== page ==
Pupils who realise that not all corridors of power lead to the staffroom and who dream of running more than an after-school club are being encouraged by MPs to enter a political essay competition.
The Prime Minister and Michael Martin, Speaker of the House of Commons, are also lending their support to the competition for schools being run to mark the bicentenary of the parliamentary press gallery.
The 24 finalists will spend a day at the House of Commons in February. They will meet Tony Blair in Downing Street and will be given a tour of the Speaker's rooms by Mr Martin.
Mr Blair believes teenagers have much to gain from the competition. He said: "Young people can make a real difference in politics, if they know how."
And Catherine MacLeod, competition organiser and political editor of the Glasgow-based Herald, believes involving pupils is vital at a time when politics can seem riven with internal turmoil.
She said: "The political class has left a lot of non-political people behind. But if young people understand the political processes better, they will be more inclined to vote."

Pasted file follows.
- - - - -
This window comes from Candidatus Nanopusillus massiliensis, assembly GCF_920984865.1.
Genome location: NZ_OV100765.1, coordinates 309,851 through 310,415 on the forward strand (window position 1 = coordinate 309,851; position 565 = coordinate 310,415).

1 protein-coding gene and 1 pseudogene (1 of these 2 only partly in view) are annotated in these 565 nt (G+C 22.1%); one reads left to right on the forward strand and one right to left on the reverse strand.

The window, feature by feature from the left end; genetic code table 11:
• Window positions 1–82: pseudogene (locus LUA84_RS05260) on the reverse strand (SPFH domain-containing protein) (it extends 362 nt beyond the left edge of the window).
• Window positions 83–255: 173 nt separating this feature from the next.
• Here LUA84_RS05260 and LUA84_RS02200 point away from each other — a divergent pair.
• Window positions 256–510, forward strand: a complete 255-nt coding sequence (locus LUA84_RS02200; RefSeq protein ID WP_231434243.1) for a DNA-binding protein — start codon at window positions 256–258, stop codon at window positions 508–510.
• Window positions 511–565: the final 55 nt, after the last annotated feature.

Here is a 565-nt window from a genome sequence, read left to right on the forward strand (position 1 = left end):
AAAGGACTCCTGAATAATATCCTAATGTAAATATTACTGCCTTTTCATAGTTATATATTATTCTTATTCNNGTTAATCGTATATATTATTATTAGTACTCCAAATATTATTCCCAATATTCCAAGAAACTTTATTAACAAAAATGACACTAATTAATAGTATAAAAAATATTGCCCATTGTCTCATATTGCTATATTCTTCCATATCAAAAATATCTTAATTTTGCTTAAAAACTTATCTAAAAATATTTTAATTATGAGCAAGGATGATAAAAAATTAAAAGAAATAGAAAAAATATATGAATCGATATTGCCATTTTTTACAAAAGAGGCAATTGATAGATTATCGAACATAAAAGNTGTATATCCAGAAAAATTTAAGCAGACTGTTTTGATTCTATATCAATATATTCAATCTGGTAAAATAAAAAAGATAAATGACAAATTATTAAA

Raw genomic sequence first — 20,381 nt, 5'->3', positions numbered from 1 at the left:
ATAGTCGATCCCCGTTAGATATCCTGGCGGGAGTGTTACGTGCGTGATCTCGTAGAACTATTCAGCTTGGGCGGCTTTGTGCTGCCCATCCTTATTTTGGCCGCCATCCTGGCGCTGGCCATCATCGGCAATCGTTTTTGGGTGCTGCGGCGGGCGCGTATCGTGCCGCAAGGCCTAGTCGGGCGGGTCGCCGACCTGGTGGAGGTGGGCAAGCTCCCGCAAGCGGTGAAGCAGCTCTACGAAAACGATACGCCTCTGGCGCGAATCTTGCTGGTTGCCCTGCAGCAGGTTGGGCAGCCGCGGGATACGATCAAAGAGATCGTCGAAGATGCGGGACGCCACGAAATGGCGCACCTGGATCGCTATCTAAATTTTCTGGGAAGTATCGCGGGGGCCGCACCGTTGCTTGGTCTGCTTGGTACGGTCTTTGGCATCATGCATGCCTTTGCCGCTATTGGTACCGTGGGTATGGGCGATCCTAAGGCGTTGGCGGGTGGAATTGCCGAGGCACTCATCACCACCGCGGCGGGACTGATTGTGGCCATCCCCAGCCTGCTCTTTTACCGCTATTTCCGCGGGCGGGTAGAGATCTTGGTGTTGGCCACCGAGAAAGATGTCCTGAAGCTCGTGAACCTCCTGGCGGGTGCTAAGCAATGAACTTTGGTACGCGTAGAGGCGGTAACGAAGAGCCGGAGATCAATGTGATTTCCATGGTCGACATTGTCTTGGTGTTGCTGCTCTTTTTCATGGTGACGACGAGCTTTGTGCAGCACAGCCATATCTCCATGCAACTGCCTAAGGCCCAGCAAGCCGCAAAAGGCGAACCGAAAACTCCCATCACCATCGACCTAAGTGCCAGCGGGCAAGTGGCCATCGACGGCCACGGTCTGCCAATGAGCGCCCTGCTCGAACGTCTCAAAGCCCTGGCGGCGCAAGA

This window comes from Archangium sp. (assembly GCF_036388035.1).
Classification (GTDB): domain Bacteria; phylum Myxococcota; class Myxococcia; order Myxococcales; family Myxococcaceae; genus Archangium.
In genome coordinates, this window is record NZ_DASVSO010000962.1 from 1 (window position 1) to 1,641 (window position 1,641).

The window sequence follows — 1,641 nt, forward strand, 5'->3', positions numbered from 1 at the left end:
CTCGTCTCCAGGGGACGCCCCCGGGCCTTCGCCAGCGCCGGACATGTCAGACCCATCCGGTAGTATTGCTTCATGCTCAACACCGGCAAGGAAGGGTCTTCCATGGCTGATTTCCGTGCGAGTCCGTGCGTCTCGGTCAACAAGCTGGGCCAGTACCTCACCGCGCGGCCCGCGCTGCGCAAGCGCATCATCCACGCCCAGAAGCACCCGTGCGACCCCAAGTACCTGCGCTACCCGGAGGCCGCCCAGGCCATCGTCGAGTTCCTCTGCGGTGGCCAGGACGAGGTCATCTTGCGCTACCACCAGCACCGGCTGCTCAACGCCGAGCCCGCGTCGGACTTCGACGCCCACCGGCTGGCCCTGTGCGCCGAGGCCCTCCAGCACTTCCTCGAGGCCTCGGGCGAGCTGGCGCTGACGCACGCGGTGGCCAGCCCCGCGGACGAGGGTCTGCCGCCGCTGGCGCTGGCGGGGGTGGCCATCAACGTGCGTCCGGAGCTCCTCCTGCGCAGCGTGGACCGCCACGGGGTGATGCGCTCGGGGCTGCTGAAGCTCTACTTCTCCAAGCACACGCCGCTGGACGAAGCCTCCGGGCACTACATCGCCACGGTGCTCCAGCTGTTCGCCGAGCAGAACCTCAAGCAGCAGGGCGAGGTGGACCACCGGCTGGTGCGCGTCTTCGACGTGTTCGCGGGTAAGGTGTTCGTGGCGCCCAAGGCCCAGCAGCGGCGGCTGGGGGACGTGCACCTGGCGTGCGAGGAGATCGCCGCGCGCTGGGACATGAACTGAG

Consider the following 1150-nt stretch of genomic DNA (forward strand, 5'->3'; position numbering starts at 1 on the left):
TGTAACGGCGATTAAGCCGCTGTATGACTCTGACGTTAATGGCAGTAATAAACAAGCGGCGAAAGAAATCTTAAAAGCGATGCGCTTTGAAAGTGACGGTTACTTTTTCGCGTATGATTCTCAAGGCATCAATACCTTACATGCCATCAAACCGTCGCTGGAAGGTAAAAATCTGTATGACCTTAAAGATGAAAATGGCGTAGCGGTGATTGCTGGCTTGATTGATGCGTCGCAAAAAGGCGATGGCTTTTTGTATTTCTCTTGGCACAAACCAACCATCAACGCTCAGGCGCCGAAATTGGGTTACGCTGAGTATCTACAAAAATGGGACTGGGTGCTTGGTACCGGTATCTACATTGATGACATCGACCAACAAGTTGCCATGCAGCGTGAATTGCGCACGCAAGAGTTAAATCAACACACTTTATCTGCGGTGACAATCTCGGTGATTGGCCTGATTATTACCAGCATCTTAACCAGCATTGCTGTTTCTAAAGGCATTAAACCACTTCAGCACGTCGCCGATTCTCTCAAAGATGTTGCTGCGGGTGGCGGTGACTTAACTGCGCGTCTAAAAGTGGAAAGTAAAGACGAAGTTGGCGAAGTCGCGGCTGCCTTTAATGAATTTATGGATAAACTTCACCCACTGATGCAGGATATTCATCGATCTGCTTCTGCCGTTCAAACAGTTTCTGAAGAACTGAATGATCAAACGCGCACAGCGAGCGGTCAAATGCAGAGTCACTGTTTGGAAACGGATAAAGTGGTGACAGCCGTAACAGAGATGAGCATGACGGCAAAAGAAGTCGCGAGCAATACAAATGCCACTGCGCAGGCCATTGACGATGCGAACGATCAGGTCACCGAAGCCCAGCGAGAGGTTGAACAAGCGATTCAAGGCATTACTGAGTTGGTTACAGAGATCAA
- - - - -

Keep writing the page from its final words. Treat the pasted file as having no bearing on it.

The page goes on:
The competition is being staged by the parliamentary press gallery, which was set up 200 years ago to guarantee the right of reporters to work in the House of Commons. It is supported by The TES.
Students between the ages of 16 and 19 have been asked to submit an essay examining elements of parliamentary politics. Almost 200 entries have been received so far.
The deadline has been extended by a month, to December 4, to allow Scottish students to compile entries during their half-term. The judges have also decided to accept entries in Welsh and Gaelic.